Below are links to some of the media coverage that tell the story, but it’s worth talking about other news today: Governor Paterson reversing Governor Spitzer’s self-imposed $10,000 contribution limit. New York has some of the nation’s highest contributions limits—$55,900 for individuals—and among the loosest campaign finance laws, which allowed Mayor Bloomberg to donate $500,000 to the state Republican party, a form of soft money that the federal government banned in 2002.
The question today is: do we fault Governor Paterson for breaking his predecessor’s pledge. The short answer is no—with a giant but. (In fact Governor Spitzer skirted his own self-imposed limits by seeking bundled contributions.)
I couldn't take issue with the governor for playing by the rules, even if absurdly lax. I hope and have faith that before the end of session the governor will propose and make an energetic effort to enact wide-ranging campaign finance reform starting with lowering the sky-high contribution limits.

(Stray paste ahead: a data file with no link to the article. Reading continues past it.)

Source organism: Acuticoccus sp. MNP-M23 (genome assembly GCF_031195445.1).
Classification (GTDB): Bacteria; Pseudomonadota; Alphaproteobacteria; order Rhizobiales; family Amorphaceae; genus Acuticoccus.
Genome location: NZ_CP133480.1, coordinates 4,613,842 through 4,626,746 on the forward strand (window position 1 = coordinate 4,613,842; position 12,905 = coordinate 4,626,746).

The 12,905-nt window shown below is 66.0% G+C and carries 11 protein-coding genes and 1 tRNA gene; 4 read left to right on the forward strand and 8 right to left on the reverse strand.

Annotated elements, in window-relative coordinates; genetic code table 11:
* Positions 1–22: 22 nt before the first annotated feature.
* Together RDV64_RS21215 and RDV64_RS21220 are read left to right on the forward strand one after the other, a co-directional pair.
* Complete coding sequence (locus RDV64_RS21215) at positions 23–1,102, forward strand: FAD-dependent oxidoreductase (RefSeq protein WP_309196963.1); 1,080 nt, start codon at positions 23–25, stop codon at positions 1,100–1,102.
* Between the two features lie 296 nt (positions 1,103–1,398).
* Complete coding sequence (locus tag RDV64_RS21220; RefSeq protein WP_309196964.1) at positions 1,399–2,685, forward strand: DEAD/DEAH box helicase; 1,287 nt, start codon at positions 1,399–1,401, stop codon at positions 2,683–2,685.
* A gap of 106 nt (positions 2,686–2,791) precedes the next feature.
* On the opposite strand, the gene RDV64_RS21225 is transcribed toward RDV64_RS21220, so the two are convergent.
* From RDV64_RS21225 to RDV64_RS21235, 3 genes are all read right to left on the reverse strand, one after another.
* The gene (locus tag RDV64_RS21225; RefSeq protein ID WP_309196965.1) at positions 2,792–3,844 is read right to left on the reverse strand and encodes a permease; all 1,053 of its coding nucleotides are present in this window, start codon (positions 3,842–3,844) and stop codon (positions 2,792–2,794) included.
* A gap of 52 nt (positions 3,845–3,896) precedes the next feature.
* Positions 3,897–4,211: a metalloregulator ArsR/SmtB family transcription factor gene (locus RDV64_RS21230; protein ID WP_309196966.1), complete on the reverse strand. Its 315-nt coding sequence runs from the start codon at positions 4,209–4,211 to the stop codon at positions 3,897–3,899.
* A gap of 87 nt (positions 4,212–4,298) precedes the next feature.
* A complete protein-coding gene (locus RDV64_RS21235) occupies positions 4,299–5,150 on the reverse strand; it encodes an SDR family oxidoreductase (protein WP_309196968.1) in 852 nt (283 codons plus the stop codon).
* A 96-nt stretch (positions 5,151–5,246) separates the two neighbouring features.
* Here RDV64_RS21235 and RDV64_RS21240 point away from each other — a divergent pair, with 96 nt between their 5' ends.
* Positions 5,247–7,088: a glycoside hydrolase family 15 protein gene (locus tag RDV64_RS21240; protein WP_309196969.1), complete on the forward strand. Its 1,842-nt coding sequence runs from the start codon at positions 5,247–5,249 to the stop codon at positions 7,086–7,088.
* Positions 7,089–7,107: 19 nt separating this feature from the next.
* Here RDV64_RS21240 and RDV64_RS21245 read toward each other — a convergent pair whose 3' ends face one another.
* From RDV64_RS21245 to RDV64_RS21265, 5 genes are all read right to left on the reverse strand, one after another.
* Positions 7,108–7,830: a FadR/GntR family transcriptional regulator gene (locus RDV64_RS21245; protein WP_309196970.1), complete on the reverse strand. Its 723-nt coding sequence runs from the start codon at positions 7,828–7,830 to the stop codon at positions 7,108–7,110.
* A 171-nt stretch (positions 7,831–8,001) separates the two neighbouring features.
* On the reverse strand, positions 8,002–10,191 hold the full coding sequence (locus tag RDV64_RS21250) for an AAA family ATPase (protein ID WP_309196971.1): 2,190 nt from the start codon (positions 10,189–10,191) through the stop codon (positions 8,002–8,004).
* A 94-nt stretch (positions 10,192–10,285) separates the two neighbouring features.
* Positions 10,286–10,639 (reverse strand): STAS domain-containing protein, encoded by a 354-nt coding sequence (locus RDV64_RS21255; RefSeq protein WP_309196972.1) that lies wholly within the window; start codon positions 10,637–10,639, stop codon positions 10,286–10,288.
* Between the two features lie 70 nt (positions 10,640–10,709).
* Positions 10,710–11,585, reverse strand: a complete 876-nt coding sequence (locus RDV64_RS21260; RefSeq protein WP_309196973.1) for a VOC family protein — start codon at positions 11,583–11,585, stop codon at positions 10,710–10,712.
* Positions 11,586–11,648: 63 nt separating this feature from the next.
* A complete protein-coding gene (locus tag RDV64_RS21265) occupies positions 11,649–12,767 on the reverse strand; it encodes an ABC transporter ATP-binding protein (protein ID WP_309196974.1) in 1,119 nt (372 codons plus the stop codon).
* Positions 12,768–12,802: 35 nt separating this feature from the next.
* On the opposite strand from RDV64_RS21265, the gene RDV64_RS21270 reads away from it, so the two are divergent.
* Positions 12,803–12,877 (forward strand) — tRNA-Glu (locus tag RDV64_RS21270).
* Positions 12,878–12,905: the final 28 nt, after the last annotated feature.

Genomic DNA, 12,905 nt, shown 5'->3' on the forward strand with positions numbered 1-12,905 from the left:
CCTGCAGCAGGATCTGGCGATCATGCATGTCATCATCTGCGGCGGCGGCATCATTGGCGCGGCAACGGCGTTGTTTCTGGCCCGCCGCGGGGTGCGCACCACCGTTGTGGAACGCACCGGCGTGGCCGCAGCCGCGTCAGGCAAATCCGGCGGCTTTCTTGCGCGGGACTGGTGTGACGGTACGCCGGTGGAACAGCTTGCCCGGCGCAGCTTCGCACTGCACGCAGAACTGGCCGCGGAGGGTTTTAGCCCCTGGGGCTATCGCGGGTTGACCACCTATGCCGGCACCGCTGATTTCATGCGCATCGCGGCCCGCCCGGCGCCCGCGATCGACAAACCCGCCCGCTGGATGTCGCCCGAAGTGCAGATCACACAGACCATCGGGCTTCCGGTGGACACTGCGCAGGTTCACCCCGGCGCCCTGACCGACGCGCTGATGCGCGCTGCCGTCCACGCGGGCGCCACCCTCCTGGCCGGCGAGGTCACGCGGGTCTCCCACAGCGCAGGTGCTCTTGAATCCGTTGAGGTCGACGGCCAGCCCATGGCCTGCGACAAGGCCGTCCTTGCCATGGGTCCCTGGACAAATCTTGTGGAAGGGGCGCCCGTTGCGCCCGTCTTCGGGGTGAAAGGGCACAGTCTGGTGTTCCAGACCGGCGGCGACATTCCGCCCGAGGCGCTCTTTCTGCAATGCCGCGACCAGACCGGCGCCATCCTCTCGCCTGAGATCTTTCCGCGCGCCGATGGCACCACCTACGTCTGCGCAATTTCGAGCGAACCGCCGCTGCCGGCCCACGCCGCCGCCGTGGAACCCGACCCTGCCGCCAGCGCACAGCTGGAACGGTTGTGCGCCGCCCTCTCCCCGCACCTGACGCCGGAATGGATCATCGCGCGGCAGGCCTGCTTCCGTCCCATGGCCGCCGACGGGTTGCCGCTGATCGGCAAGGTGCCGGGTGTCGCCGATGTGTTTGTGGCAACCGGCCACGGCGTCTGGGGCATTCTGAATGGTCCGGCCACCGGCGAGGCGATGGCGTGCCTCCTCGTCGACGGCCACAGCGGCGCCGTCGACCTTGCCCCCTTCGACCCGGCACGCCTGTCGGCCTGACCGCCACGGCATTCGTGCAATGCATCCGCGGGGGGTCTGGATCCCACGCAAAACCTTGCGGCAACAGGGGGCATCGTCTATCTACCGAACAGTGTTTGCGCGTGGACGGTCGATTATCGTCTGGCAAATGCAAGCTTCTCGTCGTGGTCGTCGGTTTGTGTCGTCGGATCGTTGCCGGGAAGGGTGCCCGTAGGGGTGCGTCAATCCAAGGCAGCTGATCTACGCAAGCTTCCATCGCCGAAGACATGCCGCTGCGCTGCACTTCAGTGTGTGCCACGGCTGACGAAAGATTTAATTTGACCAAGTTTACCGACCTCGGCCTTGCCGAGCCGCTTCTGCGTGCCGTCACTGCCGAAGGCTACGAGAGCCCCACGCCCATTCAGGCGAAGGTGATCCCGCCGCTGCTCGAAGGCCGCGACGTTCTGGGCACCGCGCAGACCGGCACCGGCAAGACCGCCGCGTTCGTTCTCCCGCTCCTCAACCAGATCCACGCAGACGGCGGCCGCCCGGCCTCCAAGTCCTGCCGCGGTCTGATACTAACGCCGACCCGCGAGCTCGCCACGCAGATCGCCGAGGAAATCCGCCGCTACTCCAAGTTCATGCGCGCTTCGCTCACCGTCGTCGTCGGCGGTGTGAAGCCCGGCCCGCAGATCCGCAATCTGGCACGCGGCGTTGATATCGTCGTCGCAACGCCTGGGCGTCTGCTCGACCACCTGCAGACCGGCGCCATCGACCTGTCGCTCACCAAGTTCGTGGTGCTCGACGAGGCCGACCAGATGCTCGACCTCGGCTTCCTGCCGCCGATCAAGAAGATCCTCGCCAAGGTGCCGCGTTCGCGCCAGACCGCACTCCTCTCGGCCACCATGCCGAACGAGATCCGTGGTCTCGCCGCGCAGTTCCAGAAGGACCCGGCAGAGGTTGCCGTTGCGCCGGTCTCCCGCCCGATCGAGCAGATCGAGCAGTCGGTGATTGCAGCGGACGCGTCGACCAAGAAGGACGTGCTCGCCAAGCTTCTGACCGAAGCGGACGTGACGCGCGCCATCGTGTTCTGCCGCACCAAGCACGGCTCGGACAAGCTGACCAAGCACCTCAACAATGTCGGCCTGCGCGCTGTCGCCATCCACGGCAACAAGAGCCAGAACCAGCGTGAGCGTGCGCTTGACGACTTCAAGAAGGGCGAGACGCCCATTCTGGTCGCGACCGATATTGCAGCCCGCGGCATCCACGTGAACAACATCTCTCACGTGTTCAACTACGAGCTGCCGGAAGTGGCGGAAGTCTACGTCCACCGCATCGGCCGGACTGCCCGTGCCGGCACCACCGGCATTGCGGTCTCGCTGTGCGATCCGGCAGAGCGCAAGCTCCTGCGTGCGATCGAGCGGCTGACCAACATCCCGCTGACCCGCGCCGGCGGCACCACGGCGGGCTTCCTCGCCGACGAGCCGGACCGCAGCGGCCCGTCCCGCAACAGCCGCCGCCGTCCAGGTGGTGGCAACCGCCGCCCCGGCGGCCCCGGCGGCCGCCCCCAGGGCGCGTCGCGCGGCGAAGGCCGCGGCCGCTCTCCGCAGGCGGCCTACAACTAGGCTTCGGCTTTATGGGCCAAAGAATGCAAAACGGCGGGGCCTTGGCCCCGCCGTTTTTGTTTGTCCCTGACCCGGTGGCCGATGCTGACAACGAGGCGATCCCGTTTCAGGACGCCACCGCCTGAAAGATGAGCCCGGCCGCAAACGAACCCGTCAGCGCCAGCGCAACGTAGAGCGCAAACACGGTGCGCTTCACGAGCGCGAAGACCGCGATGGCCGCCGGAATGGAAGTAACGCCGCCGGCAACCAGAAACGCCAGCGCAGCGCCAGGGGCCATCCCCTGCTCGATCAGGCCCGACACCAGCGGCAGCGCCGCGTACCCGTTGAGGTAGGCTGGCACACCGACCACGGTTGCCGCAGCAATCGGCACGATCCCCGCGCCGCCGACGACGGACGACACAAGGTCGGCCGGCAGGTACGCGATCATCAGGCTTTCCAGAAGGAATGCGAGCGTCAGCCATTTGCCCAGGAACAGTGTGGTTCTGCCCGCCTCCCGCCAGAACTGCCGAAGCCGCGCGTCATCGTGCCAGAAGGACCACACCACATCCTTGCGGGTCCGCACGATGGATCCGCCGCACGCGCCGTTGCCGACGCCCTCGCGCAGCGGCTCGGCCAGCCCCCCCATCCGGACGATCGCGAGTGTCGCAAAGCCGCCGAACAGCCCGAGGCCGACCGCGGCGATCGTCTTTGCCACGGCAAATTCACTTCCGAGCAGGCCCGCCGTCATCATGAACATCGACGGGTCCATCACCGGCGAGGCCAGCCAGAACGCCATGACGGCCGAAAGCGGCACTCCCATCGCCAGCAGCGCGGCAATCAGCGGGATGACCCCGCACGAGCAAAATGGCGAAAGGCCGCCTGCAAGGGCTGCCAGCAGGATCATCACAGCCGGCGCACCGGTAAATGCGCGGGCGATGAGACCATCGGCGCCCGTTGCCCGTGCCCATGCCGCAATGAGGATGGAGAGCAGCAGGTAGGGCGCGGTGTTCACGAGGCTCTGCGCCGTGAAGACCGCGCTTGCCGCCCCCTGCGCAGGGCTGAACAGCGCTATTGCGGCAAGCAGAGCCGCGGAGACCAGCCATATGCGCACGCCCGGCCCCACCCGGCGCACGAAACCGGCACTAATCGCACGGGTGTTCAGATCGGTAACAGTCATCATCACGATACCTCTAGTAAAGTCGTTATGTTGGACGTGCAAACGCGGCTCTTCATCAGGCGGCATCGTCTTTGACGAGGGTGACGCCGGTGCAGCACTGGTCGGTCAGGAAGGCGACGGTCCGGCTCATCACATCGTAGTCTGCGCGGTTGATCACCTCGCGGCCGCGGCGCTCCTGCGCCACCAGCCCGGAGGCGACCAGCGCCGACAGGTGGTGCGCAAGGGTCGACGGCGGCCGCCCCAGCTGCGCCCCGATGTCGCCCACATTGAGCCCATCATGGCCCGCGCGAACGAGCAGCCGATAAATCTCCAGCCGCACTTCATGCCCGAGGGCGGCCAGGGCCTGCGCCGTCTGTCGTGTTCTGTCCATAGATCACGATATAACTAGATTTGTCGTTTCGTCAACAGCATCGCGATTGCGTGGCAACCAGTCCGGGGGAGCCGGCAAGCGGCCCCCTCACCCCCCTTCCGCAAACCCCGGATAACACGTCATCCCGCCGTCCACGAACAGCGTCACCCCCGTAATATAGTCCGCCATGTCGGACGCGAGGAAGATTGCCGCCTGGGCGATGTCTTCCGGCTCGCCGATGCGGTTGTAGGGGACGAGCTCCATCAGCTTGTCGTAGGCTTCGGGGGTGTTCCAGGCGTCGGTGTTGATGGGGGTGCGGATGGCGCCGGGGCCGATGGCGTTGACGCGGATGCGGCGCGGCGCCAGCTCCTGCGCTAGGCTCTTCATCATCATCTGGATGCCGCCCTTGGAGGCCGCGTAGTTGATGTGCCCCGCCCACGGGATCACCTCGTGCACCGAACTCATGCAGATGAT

A few links to Reform Day coverage:
Even if the governor’s absence caused a bit of a stir, we have hope he’ll embrace the reform agenda.
Attorney Andrew General Cuomo pledged support for an independent Ethics Commission, an independent redistricting commission and gave a shout out to the Brennan Center’s rules report. And the attorney general has rejected 1,000 requests for member item grants so far this year.
Senate Minority Leader Malcolm Smith declared: “Joe Bruno, your time has come. Reform is on the way!”